Once the tour is routed and signed off, there’s a lot to do before it gets announced. In this post, we dig into some of the things that need to be considered before it can be released into the big bad world!
When an agent starts working with an artist it is a relationship that may continue for decades. It’s super important that we make every effort to make the right decision in advance to avoid wasting a lot of time.
Once you have identified who you want to work with. The agent will need to sell their services, it’s a big decision for any artist so be prepared. And be prepared for a grilling!
You don’t need a license to be a live music booking agent – anyone can set themselves up as one – but there are some rules that you must follow – One of these rules is very important and you have to do it before you are allowed to charge the artist for the work you do…
A booking agency must issue its artists with their Terms of Business (Terms And Conditions) before they can charge them a fee. This must be agreed in writing… There are some things that must be included and others that the agency may choose to include.
Sometimes it can be hard to swallow how little money is due to the artist when the ticket price is low, even tho the artist has sold a decent number of tickets. In this blog post I explore how that can very easily happen.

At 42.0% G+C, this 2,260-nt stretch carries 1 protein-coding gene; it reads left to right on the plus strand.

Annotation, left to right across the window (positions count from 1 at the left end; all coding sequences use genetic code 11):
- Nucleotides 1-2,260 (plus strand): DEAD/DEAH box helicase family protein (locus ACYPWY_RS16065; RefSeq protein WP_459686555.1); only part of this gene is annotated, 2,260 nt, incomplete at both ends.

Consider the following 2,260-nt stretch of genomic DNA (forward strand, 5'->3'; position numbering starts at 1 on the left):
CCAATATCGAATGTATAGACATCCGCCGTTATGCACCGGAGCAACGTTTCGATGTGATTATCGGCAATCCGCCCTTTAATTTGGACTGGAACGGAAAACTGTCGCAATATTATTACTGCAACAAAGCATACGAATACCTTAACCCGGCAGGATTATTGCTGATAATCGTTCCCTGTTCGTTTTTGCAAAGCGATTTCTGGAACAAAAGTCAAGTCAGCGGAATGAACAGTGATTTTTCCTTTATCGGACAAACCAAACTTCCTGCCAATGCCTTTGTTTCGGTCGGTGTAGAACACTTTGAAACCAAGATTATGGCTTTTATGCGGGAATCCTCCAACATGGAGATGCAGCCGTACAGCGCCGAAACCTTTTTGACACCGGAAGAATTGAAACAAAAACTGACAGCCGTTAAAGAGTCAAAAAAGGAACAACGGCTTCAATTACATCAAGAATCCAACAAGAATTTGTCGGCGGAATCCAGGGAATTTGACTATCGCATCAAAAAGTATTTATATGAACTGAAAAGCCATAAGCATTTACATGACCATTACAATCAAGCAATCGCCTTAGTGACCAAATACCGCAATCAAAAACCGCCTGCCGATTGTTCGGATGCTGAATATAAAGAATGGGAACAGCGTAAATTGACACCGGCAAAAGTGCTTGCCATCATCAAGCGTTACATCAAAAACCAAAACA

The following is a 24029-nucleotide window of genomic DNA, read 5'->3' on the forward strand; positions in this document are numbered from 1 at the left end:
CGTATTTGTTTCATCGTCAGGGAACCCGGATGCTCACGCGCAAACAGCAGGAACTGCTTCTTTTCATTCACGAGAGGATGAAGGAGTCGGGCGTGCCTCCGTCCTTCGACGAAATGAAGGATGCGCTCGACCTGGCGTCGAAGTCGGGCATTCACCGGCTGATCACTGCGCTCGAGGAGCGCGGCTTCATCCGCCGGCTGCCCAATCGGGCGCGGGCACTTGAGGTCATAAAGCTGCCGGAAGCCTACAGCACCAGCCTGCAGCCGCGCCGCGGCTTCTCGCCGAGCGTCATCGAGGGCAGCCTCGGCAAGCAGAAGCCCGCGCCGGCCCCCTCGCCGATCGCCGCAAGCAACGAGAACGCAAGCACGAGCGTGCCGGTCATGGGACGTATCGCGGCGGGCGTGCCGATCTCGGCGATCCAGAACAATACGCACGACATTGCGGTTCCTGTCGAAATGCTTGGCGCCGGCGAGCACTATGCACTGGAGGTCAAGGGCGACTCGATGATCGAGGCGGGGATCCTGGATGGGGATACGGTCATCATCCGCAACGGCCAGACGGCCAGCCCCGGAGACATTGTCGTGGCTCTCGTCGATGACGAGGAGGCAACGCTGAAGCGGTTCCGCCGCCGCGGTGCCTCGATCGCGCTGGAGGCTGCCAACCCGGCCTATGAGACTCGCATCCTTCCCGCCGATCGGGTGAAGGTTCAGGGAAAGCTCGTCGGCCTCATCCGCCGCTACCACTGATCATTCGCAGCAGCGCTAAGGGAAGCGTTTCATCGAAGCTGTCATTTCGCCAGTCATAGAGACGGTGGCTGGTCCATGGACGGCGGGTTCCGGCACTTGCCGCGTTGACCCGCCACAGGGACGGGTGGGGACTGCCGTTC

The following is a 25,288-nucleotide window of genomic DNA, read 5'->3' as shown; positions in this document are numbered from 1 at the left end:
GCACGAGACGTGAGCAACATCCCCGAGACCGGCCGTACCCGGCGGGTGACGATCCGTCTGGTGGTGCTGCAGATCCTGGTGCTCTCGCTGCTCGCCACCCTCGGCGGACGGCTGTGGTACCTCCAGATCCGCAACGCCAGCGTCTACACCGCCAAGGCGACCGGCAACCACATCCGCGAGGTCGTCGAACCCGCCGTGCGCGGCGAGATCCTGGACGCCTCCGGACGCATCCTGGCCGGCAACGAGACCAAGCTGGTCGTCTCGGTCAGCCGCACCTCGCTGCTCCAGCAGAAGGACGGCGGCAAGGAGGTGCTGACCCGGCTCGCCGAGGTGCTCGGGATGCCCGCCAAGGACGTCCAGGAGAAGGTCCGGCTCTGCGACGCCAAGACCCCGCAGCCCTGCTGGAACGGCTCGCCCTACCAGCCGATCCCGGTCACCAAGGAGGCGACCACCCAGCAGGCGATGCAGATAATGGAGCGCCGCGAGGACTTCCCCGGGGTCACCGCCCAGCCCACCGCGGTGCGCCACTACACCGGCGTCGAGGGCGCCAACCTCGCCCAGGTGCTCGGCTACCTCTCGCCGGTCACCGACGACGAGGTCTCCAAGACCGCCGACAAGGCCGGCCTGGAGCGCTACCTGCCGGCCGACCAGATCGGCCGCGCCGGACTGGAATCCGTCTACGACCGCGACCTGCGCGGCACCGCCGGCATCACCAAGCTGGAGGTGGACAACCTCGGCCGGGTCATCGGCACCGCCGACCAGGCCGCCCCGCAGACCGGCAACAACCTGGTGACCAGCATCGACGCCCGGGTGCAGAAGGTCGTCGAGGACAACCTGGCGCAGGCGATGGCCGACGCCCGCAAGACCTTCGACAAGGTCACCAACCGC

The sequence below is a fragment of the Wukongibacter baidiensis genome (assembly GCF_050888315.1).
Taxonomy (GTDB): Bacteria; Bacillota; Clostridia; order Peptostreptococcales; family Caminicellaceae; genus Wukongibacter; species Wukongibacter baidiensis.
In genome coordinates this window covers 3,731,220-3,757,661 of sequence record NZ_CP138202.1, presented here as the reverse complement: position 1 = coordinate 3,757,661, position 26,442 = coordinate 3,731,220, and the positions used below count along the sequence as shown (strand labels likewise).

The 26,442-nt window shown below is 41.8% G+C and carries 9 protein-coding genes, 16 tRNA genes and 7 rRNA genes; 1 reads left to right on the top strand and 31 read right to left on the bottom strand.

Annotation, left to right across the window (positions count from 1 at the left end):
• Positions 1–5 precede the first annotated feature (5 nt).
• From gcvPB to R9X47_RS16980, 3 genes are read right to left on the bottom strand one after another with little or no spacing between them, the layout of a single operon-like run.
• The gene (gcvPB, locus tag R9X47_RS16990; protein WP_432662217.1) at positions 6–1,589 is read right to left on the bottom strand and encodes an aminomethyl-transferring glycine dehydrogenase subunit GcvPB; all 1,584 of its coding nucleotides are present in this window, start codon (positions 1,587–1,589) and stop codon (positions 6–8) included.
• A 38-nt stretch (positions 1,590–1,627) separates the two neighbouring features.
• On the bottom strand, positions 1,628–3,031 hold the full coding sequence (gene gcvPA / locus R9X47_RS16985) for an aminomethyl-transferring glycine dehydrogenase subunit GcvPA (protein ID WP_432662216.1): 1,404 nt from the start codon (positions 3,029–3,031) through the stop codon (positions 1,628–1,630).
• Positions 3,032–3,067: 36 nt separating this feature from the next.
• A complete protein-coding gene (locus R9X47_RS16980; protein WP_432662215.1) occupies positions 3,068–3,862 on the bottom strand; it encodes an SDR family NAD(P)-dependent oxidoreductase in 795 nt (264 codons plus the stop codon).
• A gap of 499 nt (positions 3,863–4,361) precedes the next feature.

Sometimes when a band get a new agent they automatically think everything will be advanced for them. It won’t be, the band need to take responsibility for this or pay someone else to.
An emerging band need to be great at self-promotion. It’s not enough to write great songs and deliver them. They also need to be great at drawing attention to themselves. They need to promote their shows because frankly, no one else is going to do it for them. Yet…
What is a contract? What constitutes a contract? When should promoters sign a contract? Why do we even need contracts?
In this post I go into what we deliver to the purchaser when we confirm a show. I’ll touch on the contract, the invoice and the artists rider. Furthermore, I discuss why a deal-memo is a total waste of time and if anything, lays the agent open to mistakes.